Oh the times I’ve been stuck in analysis paralysis!! You know, where you need to get something done or make a decision but you get stuck in this spiral of looking at all the options, researching, making notes, researching some more (‘cos there was over 450,000 results on google and you haven’t read all of them yet!), thinking, putting it to one side, picking it up again, trying to plan for every single possible outcome, then thinking about it some more…..and all the time the clock is ticking

Of course, under all that in-actionable action is the fear of making the wrong decision, of being humiliated, embarrassed or wasting time or money. So how can you get out of it.

Let’s talk satnavs. Most of us have one either in the car or on our smartphones and they are great! Put in your destination and off you go. Follow the steps that the lovely lady gives you and you will get to your destination (Ok maybe not the way you thought and sometimes via a really narrow, muddy track, but you will get there!)

But have you noticed that sometimes the satnav is a few seconds behind where you actually are? Most often this happens on roundabouts. You merrily sail onto the roundabout, waiting for instruction and here it comes telling you to take the exit you just went past. So around you go again and the same thing happens – bugger! And around you go again hoping that this time you’ll be able to make the exit in time.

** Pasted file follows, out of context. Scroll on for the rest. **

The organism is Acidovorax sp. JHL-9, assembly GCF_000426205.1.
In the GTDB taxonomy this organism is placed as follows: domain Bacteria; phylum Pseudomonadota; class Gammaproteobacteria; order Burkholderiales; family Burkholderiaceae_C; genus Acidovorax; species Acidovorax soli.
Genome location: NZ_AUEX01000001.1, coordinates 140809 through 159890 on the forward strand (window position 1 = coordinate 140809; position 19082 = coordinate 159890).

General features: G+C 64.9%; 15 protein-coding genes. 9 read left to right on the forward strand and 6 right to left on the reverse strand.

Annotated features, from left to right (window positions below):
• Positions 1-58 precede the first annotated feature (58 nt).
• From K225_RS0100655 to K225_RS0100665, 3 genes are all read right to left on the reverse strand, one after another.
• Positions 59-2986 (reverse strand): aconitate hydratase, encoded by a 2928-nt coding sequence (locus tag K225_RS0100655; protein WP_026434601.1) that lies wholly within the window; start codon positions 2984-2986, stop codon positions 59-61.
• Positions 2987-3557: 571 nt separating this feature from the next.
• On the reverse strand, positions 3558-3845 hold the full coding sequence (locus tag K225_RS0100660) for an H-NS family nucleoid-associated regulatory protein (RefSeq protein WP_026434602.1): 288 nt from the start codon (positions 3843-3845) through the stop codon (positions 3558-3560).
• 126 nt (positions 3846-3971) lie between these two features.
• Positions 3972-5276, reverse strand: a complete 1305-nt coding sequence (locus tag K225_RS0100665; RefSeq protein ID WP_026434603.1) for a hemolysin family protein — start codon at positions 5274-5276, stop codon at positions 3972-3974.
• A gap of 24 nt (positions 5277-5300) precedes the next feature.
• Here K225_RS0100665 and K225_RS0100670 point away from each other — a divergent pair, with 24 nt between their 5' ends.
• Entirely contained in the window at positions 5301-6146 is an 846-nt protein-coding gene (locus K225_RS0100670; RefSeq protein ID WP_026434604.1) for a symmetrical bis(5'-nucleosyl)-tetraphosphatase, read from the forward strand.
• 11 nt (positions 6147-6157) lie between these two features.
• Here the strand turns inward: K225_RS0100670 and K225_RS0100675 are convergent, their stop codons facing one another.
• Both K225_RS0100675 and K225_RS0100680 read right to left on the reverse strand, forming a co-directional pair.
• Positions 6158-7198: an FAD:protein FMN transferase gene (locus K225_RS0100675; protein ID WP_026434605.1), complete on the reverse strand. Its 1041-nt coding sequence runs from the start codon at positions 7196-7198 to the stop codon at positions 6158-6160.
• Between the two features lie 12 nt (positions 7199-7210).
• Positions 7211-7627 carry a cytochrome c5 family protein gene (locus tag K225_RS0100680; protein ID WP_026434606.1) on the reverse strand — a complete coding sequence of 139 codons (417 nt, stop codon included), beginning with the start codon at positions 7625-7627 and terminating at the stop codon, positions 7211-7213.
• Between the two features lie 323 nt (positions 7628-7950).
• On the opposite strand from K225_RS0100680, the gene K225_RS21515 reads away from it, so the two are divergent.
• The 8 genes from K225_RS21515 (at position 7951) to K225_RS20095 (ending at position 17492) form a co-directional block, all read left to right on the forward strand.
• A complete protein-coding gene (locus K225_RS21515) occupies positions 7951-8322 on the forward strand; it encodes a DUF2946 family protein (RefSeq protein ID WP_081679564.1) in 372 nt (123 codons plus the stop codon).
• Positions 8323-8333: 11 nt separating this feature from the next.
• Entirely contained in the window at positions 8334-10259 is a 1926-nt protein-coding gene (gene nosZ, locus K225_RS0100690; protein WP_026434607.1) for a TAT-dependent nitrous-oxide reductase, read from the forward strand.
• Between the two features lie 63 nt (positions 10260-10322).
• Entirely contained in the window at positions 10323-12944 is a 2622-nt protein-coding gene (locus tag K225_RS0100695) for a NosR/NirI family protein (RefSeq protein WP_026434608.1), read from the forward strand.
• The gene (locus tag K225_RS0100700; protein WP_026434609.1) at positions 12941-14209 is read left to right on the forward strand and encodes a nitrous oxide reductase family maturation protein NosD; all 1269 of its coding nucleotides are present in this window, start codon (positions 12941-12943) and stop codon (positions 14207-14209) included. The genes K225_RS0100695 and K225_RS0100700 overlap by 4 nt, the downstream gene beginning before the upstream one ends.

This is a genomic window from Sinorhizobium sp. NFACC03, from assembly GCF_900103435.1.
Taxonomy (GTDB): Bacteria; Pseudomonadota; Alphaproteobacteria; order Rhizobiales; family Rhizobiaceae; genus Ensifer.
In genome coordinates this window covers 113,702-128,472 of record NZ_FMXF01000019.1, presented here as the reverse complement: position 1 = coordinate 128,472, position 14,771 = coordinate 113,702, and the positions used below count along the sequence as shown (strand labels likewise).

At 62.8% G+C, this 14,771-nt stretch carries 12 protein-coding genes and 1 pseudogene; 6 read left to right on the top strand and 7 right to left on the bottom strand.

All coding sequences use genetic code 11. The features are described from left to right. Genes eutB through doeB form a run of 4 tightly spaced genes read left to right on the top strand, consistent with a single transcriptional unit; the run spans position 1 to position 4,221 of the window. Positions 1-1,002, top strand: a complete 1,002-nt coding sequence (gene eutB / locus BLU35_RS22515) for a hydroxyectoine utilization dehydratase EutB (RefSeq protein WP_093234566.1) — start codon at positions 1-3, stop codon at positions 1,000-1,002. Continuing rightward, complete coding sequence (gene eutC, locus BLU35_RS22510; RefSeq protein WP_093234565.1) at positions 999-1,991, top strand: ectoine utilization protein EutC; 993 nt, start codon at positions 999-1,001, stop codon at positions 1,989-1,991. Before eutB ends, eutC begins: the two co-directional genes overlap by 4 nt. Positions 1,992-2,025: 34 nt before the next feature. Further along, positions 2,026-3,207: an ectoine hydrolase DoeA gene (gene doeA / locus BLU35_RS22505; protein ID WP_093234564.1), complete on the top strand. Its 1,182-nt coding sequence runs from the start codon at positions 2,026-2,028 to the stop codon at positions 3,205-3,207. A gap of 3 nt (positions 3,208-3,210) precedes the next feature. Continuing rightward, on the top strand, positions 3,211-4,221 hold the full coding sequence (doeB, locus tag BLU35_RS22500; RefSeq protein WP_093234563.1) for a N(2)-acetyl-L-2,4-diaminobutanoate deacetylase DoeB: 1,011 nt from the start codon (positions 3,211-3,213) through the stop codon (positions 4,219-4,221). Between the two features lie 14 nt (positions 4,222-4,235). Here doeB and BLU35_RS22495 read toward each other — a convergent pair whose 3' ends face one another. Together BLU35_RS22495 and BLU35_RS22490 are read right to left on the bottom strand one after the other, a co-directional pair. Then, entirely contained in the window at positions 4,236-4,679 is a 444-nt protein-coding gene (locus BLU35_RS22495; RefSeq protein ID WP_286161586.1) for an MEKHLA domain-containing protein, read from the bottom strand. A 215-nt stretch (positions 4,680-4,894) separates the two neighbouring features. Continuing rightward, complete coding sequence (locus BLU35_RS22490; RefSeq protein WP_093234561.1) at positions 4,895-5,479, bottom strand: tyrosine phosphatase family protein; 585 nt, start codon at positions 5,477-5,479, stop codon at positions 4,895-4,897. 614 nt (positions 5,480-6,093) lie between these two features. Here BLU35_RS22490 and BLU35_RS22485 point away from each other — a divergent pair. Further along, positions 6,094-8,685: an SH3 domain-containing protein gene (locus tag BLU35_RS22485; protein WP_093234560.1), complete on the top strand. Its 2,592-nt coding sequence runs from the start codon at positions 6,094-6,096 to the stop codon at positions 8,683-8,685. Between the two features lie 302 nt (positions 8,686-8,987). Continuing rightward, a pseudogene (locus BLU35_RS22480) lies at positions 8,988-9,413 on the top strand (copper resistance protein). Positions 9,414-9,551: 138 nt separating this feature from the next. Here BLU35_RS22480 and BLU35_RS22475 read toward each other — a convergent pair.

But you know what? It doesn’t really matter which exit you take. Going round and round will make you lose your sense of direction, get dizzy and possibly crash. It’s far safer to just pick a damn exit and see if it’s the right one! If not that lovely lady will soon tell you!!

The same goes for analysis paralysis. To get out of it, you just need to make one small decision that gets you off the roundabout, and then you can pull over and work out where you are and whether you need to turn around or not.

The one small decision I make to get off the roundabout is to do one little task. One of those little tasks we all have that we just don’t get around to doing. It may be pairing the socks, or sewing on a button, or sorting out the freezer, or deleting some emails, or clearing out that one kitchen drawer. The task doesn’t have to have anything to do with what’s causing you analysis paralysis; it’s just a means of getting you from inaction to action.

Once you do this one task you’ll start to feel better and maybe you want to do another one, and pretty soon you find that you’re ready to do the one thing or make the one decision you’ve been in paralysis around…and if you choose the wrong exit, just turn around and choose another one.

Photo Credit: Photo by Lucas Miguel on Unsplash

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